# Improving Fraction Knowledge to Open the Door to Algebra

- Julie Booth Ph.D., Temple University, Philadelphia, Pennsylvania, United States
- Kristie J. Newton, Teaching and Learning, Temple University, Philadelphia, Pennsylvania, United States
- Christina Barbieri, College of Education and Human Development, University of Delaware, Newark, Delaware, United States
- Laura K. Young, Temple University, Philadelphia, Pennsylvania, United States
- Nicole Hallinen, Temple University, Philadelphia, Pennsylvania, United States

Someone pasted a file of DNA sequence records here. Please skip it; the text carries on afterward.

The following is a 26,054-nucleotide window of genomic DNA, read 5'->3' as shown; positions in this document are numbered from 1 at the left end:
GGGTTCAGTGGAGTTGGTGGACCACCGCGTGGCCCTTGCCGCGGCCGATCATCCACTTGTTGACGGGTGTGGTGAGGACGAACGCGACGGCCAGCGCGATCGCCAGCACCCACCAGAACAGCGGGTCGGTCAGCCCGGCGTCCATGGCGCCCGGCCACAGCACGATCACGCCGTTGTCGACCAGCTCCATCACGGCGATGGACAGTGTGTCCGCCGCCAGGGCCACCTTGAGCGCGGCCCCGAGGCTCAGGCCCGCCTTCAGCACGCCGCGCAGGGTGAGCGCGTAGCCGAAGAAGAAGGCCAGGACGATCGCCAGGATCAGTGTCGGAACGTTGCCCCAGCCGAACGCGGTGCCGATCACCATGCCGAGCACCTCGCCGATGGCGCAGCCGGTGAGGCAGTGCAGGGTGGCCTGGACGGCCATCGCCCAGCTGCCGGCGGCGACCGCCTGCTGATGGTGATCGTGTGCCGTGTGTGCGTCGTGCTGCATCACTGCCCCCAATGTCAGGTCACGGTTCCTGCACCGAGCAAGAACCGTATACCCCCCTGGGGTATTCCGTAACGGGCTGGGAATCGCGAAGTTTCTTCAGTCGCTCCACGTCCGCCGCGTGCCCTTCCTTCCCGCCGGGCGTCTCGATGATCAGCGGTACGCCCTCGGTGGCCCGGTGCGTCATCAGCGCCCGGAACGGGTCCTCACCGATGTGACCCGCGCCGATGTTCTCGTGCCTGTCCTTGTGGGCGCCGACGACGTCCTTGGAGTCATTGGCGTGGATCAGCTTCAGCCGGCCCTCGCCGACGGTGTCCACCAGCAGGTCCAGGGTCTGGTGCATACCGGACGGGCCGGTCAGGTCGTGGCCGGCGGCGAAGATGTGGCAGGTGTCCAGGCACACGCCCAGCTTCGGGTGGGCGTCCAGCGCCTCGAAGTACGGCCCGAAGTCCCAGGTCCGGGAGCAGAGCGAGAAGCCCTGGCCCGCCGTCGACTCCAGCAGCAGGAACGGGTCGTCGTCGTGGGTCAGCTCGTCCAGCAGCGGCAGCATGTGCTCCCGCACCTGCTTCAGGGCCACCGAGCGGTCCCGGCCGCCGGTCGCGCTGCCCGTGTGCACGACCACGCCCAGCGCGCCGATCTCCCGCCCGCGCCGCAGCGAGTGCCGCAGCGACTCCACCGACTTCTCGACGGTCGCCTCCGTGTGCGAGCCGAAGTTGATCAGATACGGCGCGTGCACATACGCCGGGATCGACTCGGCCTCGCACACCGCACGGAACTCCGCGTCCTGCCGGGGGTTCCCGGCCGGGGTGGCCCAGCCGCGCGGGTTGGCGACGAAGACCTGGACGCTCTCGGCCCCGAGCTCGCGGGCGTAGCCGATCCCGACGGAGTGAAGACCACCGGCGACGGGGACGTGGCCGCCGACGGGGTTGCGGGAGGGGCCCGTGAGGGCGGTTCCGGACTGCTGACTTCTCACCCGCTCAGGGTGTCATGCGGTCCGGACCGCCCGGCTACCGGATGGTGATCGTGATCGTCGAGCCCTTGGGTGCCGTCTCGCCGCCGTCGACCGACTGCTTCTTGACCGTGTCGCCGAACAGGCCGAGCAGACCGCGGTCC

**Abstract**Recent studies have established that studentsâ€™ knowledge about fractions is predictive of their readiness, performance, and learning in Algebra (Booth & Newton, 2012; Booth, Newton, & Twiss-Garrity, 2013). However, it is yet unknown whether the relationship between fractions and algebra is causal; that is, would improving students' knowledge of fractions cause improvements in their ability to perform in and learn Algebra? The present study examines the impact of improving fraction computation and fraction magnitude knowledge in real world classrooms on middle school students' learning of key concepts and problem-solving techniques in Algebra. Individual differences in the impact of improved fraction knowledge will also be investigated and discussed.